You can read countless blog posts and articles that highlight the many benefits of taking a gap year for students, but what I haven't come across though, is more conversation on the importance of relationships when traveling on a gap year and the way gap year programs impact relationships overall. I found author and President of the Board of the American Gap Association, Joseph O'Shea's book: Gap Year: How Delaying College Changes People in Ways the World Needs, especially enlightening in this regard.
Of course, the bond made among students traveling on a gap year together will foster lifelong friendships that last long after their journey; however, I found it interesting to read these poignant ways a gap year can impact relationships otherwise:
Engaging with other age groups:
Most students admittedly spend a majority of their time at home with peers. During a gap year, students meet and interact with people of all ages from very young children to seniors, especially if volunteering is a large part of the program. Generations of people become their network.
Reflection on strangers:
Students react differently and change their attitude towards strangers. For many, there is a distrust of strangers; many are "positively disposed" to people they do not know. While traveling, almost everyone is a stranger. After taking a gap year, students report having more faith in people and understand that for the most part, people are genuine and friendly. Approaching and interacting with strangers becomes second nature and a must.
Many countries have very differing viewpoints on men's and women's roles and the household responsibilities within it. Acute awareness of these differences helps students appreciate the challenges of family and gender equality overall, and influences how they will develop their own family dynamics.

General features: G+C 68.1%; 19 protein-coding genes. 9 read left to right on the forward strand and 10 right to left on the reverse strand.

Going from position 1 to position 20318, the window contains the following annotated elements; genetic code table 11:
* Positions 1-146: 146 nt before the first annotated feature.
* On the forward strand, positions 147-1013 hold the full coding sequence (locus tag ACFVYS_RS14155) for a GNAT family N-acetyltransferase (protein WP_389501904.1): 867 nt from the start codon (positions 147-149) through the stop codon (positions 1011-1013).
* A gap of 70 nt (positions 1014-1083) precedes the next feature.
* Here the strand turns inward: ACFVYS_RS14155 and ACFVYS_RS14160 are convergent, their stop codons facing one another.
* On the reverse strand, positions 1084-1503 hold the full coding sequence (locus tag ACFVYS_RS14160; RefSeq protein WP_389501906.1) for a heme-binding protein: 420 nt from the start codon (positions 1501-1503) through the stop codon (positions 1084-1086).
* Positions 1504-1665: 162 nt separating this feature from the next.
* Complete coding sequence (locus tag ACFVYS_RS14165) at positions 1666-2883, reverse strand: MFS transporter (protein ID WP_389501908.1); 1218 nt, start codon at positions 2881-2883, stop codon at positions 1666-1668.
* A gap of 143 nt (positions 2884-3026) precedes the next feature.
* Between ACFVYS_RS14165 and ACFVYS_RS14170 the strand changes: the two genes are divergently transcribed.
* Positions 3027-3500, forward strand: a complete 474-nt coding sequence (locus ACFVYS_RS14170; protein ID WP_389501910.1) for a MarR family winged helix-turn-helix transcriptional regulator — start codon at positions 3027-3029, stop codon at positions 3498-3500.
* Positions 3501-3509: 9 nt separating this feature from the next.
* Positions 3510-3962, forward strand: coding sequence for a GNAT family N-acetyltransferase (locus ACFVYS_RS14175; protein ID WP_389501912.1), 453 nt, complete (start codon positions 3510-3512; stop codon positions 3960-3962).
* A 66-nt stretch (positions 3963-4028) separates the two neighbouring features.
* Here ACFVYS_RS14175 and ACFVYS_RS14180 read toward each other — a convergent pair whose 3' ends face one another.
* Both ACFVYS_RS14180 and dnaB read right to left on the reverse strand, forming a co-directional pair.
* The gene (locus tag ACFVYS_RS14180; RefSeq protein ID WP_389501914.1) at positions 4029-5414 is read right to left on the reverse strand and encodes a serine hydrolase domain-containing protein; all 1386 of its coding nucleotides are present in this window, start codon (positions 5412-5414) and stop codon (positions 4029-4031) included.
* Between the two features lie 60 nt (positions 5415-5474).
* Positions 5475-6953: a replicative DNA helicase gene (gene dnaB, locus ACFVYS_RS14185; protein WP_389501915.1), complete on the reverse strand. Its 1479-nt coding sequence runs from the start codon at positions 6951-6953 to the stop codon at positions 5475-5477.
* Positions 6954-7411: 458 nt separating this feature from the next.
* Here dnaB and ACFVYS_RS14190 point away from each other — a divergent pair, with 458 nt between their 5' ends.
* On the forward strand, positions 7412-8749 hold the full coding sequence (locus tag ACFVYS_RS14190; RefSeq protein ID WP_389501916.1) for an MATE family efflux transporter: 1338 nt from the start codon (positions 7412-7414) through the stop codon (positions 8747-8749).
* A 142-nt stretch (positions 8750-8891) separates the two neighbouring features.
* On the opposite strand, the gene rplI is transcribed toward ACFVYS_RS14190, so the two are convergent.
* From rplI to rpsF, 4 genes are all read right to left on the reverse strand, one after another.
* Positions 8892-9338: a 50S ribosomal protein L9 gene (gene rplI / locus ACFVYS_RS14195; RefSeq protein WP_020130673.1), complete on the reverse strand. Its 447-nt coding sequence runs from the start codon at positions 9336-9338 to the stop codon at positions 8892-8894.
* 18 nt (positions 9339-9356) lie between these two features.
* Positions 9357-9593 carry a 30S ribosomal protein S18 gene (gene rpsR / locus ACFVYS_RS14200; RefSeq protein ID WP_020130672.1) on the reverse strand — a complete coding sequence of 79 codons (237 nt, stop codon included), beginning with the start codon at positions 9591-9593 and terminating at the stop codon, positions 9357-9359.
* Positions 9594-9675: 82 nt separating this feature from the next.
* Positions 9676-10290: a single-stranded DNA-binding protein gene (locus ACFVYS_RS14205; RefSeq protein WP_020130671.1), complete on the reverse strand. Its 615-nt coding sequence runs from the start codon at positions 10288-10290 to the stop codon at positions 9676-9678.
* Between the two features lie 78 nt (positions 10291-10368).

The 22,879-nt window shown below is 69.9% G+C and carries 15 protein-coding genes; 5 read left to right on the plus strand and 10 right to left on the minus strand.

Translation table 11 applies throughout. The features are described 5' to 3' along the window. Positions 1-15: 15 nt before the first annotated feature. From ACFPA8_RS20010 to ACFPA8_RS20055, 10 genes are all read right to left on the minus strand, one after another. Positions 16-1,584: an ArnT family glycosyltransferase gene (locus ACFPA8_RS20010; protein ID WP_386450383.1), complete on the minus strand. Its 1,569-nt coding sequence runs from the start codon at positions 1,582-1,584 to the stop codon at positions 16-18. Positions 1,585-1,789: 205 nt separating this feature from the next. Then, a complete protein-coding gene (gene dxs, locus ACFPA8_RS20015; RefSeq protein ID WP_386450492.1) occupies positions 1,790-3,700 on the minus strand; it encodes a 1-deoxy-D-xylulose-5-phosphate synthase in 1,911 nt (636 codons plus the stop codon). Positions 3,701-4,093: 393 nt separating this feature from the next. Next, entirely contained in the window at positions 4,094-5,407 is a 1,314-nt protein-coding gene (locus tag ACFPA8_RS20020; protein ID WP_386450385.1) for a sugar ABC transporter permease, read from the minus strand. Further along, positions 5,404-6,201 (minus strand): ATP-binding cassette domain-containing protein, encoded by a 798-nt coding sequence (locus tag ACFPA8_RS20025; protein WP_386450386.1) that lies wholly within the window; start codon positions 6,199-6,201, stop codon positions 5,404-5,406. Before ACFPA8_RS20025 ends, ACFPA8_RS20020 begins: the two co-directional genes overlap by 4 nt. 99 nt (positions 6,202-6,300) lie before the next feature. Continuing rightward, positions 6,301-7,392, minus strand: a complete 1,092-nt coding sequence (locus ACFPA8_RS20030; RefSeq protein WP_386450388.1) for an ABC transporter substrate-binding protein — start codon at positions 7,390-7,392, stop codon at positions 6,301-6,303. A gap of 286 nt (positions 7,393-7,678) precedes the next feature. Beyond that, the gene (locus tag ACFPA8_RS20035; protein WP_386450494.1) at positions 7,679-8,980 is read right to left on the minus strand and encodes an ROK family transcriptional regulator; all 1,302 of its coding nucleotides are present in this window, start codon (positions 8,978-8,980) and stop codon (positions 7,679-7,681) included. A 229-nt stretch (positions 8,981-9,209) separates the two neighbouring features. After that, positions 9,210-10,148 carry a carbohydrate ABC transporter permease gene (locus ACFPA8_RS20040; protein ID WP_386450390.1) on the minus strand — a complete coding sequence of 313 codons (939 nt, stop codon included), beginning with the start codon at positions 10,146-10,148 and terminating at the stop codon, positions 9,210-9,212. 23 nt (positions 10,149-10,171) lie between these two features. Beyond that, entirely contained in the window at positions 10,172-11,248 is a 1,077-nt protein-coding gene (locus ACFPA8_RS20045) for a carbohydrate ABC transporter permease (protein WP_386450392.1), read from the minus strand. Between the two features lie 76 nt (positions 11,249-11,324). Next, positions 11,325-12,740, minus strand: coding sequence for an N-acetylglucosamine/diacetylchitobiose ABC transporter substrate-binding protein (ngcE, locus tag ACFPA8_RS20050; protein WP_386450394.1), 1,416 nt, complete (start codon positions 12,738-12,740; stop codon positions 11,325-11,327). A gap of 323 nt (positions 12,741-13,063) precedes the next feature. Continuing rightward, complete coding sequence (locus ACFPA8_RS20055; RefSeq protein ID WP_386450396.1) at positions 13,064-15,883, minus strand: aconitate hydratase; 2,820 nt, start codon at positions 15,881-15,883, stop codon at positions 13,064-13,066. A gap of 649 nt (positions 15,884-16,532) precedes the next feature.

Changing ideas on family and their relationships back home:
-In many developing countries, extended family often plays a larger emotional role (living together, caring for each other). Many students recognize the need to reconnect or make more effort to spend time with their own relatives. And if they didn't have a close family growing up, it also becomes a priority.
-In these communities, students also see the importance of strong parenting in a child's life, which brings the need to be an influential role model for their own children to the forefront.
-Many students think college and career, career, career, but their eyes open up to the fact that thinking about family and work/family balance early on can also fit into the picture.
-This may seem unworthy to mention, but many young adults say they dislike children until they actually spend time with children from all of the world and in different cultures.
-Regarding marriage, students took a closer look at how marriages work and what makes them work beyond living with their own parents.
Students often feel that their parent-child relationship becomes one of mutual respect as adults.
Concluding, students benefit in so many social and emotional ways while traveling on a gap year and then once home, including the five valuable ways listed above.
*Photo: Alex Pliskin, a student traveling with Winterline in the fall